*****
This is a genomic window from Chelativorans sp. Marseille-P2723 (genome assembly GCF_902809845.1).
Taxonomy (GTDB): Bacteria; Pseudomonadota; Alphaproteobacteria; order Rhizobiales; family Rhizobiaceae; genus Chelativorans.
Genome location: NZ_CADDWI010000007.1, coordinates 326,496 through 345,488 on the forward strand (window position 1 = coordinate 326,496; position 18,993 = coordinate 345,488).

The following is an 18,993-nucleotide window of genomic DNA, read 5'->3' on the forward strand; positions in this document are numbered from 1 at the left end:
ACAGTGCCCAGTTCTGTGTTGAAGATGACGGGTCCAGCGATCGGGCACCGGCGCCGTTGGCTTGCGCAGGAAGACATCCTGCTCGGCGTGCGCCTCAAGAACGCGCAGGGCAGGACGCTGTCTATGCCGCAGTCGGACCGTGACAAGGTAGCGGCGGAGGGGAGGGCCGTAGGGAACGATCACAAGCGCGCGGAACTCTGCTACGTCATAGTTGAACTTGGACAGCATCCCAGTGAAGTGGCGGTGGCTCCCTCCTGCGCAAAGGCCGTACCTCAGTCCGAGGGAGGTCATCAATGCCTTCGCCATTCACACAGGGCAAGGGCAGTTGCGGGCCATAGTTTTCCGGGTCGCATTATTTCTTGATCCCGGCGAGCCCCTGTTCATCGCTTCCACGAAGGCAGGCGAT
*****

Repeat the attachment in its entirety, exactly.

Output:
This is a genomic window from Chelativorans sp. Marseille-P2723 (genome assembly GCF_902809845.1).
Taxonomy (GTDB): Bacteria; Pseudomonadota; Alphaproteobacteria; order Rhizobiales; family Rhizobiaceae; genus Chelativorans.
Genome location: NZ_CADDWI010000007.1, coordinates 326,496 through 345,488 on the forward strand (window position 1 = coordinate 326,496; position 18,993 = coordinate 345,488).

The following is an 18,993-nucleotide window of genomic DNA, read 5'->3' on the forward strand; positions in this document are numbered from 1 at the left end:
ACAGTGCCCAGTTCTGTGTTGAAGATGACGGGTCCAGCGATCGGGCACCGGCGCCGTTGGCTTGCGCAGGAAGACATCCTGCTCGGCGTGCGCCTCAAGAACGCGCAGGGCAGGACGCTGTCTATGCCGCAGTCGGACCGTGACAAGGTAGCGGCGGAGGGGAGGGCCGTAGGGAACGATCACAAGCGCGCGGAACTCTGCTACGTCATAGTTGAACTTGGACAGCATCCCAGTGAAGTGGCGGTGGCTCCCTCCTGCGCAAAGGCCGTACCTCAGTCCGAGGGAGGTCATCAATGCCTTCGCCATTCACACAGGGCAAGGGCAGTTGCGGGCCATAGTTTTCCGGGTCGCATTATTTCTTGATCCCGGCGAGCCCCTGTTCATCGCTTCCACGAAGGCAGGCGAT